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A simple library for type-safe translations


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A small library for type-safe translations in React applications


$ npm i @leile/lobo-t # or $ yarn add @leile/lobo-t

lobo-t at a glance

You tell lobo-t which languages you support and which language is currently active. lobo-t gives you a React hook that you can use to get a function for translating text resources. A text resource in lobo-t terms is an object that has keys for each language you support. If you try to translate a text resource that is missing one or more languages or a text resource that doesn't exist, lobo-t (or rather, TypeScript) will tell you so.

That's all.

If you want to know more about why we decided to make this, see below.


// i18n.ts import { initLobot } from '@leile/lobo-t'; // Specify which languages you support export enum Language { Norwegian = 'nb', English = 'en', } const lobot = initLobot<typeof Language>(Language.English); export const LanguageProvider = lobot.LanguageProvider; export const useTranslation = lobot.useTranslation; // index.tsx import { LanguageProvider, Language } from './i18n'; import App from './App'; // You decide how to detect/store the active language. // In this example, we get it as a prop. // When it changes, components using the useTranslation hook will re-render with the correct language export default (props: { activeLanguage: Language }) => ( <LanguageProvider value={props.activeLanguage}> <App /> </LanguageProvider> ); // App.tsx import { useTranslation } from './i18n'; // Text resources must have a key for each language you support const texts = { header: { nb: 'Dette er en header', en: 'This is a header', }, activeUsers: count => ({ nb: `Det er nå ${count} aktive brukere`, en: `There are now ${count} active users`, }), // or // header: { // [Language.Norwegian]: 'Dette er en header', // [Language.English]: 'This is a header', // }, // activeUsers: count => ({ // [Language.Norwegian]: `Det er nå ${count} aktive brukere`, // [Language.English]: `There are now ${count} active users`, // }), }; export default () => { const { t } = useTranslation(); return ( <div> <h1>{t(texts.header)}</h1> <p>{t(texts.activeUsers(5))}</p> </div> ); };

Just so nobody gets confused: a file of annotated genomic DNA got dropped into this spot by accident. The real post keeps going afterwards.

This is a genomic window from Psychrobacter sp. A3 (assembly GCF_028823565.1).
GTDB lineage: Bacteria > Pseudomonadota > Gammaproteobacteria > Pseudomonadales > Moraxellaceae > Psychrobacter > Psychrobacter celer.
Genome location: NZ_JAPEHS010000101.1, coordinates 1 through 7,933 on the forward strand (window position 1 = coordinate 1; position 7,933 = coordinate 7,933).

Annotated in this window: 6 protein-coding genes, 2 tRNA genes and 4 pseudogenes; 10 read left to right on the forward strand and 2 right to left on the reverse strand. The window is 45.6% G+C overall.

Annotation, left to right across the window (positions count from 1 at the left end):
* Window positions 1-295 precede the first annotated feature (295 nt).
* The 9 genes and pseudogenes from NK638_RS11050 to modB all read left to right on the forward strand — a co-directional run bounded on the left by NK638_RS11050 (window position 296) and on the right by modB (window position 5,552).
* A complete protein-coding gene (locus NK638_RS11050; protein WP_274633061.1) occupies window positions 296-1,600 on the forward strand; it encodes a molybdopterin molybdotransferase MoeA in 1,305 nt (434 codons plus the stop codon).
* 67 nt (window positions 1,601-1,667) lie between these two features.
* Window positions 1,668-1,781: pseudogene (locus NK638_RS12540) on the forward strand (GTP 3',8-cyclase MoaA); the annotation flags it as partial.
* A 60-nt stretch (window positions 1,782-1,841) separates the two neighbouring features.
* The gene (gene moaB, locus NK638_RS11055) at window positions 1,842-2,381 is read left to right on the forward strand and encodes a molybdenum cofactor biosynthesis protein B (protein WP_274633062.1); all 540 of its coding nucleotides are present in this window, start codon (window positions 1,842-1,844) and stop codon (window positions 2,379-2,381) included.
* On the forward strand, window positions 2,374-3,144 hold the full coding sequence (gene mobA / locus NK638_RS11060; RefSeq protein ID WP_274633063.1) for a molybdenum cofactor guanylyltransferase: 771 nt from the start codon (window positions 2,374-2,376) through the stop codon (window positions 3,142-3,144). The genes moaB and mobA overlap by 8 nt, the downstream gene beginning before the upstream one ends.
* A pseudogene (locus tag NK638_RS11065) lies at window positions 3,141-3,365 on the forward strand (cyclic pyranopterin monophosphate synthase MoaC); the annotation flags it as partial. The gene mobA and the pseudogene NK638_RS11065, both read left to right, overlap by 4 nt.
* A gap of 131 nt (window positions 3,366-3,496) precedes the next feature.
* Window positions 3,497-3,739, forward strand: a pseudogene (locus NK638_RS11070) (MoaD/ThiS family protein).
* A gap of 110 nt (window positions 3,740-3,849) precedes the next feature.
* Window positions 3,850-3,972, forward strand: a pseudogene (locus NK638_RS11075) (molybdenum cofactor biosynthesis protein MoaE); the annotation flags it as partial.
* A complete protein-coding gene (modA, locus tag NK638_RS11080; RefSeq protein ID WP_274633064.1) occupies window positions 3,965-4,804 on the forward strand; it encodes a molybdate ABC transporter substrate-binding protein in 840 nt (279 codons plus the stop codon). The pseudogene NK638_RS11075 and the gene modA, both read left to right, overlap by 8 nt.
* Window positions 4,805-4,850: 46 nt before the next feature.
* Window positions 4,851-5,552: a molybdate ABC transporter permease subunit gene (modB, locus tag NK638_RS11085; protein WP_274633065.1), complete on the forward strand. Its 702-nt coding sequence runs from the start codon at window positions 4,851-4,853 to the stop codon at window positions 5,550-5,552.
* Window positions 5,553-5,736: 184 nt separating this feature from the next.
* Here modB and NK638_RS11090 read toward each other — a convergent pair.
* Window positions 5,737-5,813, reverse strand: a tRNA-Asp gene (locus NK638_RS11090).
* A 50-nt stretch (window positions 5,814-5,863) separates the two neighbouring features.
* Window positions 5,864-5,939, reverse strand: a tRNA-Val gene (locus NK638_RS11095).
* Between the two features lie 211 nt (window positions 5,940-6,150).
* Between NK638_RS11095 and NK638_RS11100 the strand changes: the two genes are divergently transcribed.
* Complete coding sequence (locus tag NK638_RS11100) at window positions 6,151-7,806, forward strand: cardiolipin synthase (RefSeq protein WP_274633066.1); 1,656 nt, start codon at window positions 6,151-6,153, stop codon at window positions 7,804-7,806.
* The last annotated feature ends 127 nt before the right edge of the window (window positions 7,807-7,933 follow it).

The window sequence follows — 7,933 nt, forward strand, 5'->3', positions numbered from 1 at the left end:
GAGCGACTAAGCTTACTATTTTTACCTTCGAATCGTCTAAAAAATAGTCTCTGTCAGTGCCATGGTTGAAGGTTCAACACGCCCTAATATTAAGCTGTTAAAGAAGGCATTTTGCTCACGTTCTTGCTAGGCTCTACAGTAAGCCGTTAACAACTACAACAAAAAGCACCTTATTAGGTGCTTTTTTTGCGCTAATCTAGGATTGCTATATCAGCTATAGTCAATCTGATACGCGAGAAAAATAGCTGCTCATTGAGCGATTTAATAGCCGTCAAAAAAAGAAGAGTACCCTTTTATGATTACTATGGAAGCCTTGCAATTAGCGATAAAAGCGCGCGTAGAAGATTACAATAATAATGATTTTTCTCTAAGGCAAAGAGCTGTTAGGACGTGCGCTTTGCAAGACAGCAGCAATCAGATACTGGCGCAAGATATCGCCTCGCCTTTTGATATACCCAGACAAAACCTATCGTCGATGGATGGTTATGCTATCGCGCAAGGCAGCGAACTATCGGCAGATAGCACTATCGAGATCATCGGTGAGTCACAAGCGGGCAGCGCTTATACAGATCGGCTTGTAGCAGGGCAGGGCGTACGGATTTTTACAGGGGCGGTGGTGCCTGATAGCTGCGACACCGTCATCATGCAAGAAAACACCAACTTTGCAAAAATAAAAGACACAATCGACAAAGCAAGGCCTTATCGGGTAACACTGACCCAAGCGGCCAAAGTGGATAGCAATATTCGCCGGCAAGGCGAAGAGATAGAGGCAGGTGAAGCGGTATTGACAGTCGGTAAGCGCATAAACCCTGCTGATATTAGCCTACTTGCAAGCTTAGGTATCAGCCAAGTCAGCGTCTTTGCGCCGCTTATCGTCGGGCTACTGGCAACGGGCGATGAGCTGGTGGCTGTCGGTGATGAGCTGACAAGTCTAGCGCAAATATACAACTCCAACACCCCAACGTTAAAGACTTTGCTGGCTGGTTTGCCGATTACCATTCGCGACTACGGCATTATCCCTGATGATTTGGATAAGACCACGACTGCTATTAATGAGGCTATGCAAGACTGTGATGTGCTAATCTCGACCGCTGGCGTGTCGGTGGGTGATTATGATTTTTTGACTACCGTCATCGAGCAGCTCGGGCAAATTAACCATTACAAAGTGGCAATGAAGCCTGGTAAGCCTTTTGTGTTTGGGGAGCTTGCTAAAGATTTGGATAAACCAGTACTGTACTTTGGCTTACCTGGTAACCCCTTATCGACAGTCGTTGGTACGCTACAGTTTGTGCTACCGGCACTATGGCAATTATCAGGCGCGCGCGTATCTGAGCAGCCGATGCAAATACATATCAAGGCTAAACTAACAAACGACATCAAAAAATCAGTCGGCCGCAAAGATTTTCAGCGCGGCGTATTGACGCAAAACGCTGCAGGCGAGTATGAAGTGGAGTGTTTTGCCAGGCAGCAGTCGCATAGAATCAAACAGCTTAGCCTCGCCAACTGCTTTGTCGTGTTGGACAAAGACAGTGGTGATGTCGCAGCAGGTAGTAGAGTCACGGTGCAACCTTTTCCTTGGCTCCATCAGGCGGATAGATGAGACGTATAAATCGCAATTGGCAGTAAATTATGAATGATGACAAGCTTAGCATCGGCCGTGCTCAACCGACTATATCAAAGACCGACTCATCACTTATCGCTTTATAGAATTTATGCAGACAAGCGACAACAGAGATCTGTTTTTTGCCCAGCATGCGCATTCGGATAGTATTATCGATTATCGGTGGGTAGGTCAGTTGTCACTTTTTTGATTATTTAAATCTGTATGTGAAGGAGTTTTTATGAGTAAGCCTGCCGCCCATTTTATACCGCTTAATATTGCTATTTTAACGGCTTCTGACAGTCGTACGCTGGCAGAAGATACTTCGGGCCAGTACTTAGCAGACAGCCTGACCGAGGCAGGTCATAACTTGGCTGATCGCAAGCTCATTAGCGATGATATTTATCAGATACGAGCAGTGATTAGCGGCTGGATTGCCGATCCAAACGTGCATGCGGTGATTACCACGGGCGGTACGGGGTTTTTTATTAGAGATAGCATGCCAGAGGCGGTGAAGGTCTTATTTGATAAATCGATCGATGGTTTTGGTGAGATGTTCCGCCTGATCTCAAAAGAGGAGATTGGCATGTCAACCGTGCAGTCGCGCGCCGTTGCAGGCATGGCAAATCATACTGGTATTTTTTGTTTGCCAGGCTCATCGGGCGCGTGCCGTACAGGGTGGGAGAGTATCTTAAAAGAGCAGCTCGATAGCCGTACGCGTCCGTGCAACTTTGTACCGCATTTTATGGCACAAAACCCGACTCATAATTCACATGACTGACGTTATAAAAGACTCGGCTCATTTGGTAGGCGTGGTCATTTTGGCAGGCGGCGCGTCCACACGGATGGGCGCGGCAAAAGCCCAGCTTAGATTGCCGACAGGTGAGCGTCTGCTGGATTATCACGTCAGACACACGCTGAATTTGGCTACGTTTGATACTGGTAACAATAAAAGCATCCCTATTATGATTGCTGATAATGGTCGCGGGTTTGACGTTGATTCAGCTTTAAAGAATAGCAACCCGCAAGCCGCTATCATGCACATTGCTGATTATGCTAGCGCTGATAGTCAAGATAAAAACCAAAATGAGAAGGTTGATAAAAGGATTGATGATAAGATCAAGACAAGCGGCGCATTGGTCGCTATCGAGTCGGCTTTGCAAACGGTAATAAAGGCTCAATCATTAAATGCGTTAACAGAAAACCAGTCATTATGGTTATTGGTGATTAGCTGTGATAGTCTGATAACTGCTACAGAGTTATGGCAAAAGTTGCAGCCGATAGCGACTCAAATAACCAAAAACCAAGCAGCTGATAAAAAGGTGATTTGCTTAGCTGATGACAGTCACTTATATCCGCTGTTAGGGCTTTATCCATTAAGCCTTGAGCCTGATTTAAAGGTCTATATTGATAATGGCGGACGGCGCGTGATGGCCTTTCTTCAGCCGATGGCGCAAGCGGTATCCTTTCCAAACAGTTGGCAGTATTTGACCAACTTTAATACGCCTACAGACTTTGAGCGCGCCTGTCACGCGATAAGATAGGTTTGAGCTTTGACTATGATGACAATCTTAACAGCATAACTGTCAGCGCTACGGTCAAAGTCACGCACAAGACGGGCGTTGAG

After using other translation libraries for quite some time we realized that we didn't really like them. They worked, but there were some things that irked us. For example:

  • Some tools store translations in JSON files in separate folders per language. This makes the physical distance between translations too large. In our experience this often lead to texts in different languages communicating different things to users, because they were not written at the same time.
  • Accessing text resources by calling a function with a string that coincidentally should correspond to a path in a JSON object is brittle and makes refactoring hard
  • String interpolation is brittle when not type-checked. Having {{somevariablename}} in strings and passing objects with properties that should match whatever you wrote in the translation file is an error waiting to happen.